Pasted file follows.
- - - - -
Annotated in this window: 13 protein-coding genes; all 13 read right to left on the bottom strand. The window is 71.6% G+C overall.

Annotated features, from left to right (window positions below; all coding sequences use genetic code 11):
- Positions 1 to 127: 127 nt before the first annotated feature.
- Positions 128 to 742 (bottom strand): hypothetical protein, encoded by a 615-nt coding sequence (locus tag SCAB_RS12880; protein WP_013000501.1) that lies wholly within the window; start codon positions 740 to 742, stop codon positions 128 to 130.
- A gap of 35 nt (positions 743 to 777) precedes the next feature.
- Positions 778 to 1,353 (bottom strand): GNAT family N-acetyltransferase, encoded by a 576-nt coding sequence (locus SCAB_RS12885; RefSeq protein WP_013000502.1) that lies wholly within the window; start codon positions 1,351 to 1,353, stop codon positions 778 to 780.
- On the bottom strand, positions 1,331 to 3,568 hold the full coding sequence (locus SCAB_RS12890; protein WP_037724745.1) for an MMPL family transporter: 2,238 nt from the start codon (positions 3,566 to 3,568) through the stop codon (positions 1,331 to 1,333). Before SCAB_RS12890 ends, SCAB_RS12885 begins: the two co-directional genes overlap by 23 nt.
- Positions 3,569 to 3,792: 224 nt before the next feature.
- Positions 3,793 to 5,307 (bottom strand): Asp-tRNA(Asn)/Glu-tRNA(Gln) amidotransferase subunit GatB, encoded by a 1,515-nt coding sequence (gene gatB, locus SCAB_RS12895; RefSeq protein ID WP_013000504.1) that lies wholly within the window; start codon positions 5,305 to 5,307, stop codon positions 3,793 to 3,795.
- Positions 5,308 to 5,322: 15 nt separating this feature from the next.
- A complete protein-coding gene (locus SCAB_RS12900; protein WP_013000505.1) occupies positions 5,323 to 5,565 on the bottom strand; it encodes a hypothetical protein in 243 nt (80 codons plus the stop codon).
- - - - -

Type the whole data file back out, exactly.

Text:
Annotated in this window: 13 protein-coding genes; all 13 read right to left on the bottom strand. The window is 71.6% G+C overall.

Annotated features, from left to right (window positions below; all coding sequences use genetic code 11):
- Positions 1 to 127: 127 nt before the first annotated feature.
- Positions 128 to 742 (bottom strand): hypothetical protein, encoded by a 615-nt coding sequence (locus tag SCAB_RS12880; protein WP_013000501.1) that lies wholly within the window; start codon positions 740 to 742, stop codon positions 128 to 130.
- A gap of 35 nt (positions 743 to 777) precedes the next feature.
- Positions 778 to 1,353 (bottom strand): GNAT family N-acetyltransferase, encoded by a 576-nt coding sequence (locus SCAB_RS12885; RefSeq protein WP_013000502.1) that lies wholly within the window; start codon positions 1,351 to 1,353, stop codon positions 778 to 780.
- On the bottom strand, positions 1,331 to 3,568 hold the full coding sequence (locus SCAB_RS12890; protein WP_037724745.1) for an MMPL family transporter: 2,238 nt from the start codon (positions 3,566 to 3,568) through the stop codon (positions 1,331 to 1,333). Before SCAB_RS12890 ends, SCAB_RS12885 begins: the two co-directional genes overlap by 23 nt.
- Positions 3,569 to 3,792: 224 nt before the next feature.
- Positions 3,793 to 5,307 (bottom strand): Asp-tRNA(Asn)/Glu-tRNA(Gln) amidotransferase subunit GatB, encoded by a 1,515-nt coding sequence (gene gatB, locus SCAB_RS12895; RefSeq protein ID WP_013000504.1) that lies wholly within the window; start codon positions 5,305 to 5,307, stop codon positions 3,793 to 3,795.
- Positions 5,308 to 5,322: 15 nt separating this feature from the next.
- A complete protein-coding gene (locus SCAB_RS12900; protein WP_013000505.1) occupies positions 5,323 to 5,565 on the bottom strand; it encodes a hypothetical protein in 243 nt (80 codons plus the stop codon).